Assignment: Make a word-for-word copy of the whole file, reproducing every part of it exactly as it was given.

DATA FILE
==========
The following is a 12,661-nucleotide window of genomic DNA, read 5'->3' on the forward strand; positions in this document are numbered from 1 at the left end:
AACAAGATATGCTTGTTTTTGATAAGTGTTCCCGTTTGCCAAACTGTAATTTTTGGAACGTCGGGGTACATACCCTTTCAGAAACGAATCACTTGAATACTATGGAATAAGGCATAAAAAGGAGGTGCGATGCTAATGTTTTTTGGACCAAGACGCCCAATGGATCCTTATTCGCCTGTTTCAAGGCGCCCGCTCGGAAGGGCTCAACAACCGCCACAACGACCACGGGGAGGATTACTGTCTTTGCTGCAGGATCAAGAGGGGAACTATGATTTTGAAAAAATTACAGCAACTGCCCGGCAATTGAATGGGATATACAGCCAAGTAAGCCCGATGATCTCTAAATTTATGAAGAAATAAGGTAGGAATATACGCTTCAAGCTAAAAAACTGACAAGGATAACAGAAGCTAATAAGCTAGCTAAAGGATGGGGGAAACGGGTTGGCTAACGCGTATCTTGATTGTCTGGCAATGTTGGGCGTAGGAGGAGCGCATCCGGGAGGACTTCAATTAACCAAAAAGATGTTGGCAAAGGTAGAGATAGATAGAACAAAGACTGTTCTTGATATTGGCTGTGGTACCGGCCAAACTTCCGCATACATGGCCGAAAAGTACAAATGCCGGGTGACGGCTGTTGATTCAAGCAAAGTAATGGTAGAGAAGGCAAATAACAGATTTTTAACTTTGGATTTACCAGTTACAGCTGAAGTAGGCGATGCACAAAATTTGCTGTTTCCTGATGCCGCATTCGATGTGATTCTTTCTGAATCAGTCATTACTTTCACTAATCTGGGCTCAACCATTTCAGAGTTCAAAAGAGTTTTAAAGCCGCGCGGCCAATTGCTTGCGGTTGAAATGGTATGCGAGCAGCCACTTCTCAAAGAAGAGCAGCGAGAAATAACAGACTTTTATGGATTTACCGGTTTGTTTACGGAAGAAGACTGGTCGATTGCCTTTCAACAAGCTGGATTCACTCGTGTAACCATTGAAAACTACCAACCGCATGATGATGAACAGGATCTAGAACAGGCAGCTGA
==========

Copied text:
The following is a 12,661-nucleotide window of genomic DNA, read 5'->3' on the forward strand; positions in this document are numbered from 1 at the left end:
AACAAGATATGCTTGTTTTTGATAAGTGTTCCCGTTTGCCAAACTGTAATTTTTGGAACGTCGGGGTACATACCCTTTCAGAAACGAATCACTTGAATACTATGGAATAAGGCATAAAAAGGAGGTGCGATGCTAATGTTTTTTGGACCAAGACGCCCAATGGATCCTTATTCGCCTGTTTCAAGGCGCCCGCTCGGAAGGGCTCAACAACCGCCACAACGACCACGGGGAGGATTACTGTCTTTGCTGCAGGATCAAGAGGGGAACTATGATTTTGAAAAAATTACAGCAACTGCCCGGCAATTGAATGGGATATACAGCCAAGTAAGCCCGATGATCTCTAAATTTATGAAGAAATAAGGTAGGAATATACGCTTCAAGCTAAAAAACTGACAAGGATAACAGAAGCTAATAAGCTAGCTAAAGGATGGGGGAAACGGGTTGGCTAACGCGTATCTTGATTGTCTGGCAATGTTGGGCGTAGGAGGAGCGCATCCGGGAGGACTTCAATTAACCAAAAAGATGTTGGCAAAGGTAGAGATAGATAGAACAAAGACTGTTCTTGATATTGGCTGTGGTACCGGCCAAACTTCCGCATACATGGCCGAAAAGTACAAATGCCGGGTGACGGCTGTTGATTCAAGCAAAGTAATGGTAGAGAAGGCAAATAACAGATTTTTAACTTTGGATTTACCAGTTACAGCTGAAGTAGGCGATGCACAAAATTTGCTGTTTCCTGATGCCGCATTCGATGTGATTCTTTCTGAATCAGTCATTACTTTCACTAATCTGGGCTCAACCATTTCAGAGTTCAAAAGAGTTTTAAAGCCGCGCGGCCAATTGCTTGCGGTTGAAATGGTATGCGAGCAGCCACTTCTCAAAGAAGAGCAGCGAGAAATAACAGACTTTTATGGATTTACCGGTTTGTTTACGGAAGAAGACTGGTCGATTGCCTTTCAACAAGCTGGATTCACTCGTGTAACCATTGAAAACTACCAACCGCATGATGATGAACAGGATCTAGAACAGGCAGCTGA